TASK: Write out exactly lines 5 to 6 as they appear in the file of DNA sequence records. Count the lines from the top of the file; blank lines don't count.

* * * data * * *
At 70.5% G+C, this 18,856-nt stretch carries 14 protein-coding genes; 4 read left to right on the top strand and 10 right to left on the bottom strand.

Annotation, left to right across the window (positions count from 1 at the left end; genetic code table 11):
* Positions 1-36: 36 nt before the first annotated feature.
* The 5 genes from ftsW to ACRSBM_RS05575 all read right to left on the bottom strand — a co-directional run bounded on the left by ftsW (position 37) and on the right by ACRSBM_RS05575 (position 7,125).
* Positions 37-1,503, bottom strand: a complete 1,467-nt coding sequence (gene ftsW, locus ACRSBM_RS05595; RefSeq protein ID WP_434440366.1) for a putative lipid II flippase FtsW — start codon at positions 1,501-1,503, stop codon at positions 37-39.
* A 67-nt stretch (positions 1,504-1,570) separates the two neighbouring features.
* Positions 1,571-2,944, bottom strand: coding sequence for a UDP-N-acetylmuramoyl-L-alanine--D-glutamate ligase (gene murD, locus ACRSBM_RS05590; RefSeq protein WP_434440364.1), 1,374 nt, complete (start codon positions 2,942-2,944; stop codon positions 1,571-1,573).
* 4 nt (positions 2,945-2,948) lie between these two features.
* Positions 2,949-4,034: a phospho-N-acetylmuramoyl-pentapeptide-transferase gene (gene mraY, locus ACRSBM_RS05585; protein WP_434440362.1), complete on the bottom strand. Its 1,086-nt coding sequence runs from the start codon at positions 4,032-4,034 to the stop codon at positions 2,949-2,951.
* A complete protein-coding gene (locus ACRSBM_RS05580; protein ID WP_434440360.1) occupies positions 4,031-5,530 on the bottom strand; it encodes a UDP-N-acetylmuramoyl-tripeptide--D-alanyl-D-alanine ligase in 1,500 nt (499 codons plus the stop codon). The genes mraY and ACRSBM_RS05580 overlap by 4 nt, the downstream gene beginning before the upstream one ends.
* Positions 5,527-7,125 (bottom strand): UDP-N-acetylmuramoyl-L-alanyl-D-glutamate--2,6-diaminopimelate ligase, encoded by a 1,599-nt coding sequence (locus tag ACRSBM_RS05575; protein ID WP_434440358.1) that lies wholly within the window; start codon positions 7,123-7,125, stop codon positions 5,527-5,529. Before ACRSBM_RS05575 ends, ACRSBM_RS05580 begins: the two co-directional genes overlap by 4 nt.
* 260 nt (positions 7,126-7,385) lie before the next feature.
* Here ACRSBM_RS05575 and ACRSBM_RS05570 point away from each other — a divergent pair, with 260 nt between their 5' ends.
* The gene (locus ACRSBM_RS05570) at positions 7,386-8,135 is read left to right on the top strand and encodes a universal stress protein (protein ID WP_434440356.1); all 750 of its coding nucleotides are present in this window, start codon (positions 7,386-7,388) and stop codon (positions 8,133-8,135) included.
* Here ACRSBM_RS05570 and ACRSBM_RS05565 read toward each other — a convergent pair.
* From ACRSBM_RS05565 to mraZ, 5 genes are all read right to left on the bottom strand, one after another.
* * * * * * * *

* Positions 37-1,503, bottom strand: a complete 1,467-nt coding sequence (gene ftsW, locus ACRSBM_RS05595; RefSeq protein ID WP_434440366.1) for a putative lipid II flippase FtsW — start codon at positions 1,501-1,503, stop codon at positions 37-39.
* A 67-nt stretch (positions 1,504-1,570) separates the two neighbouring features.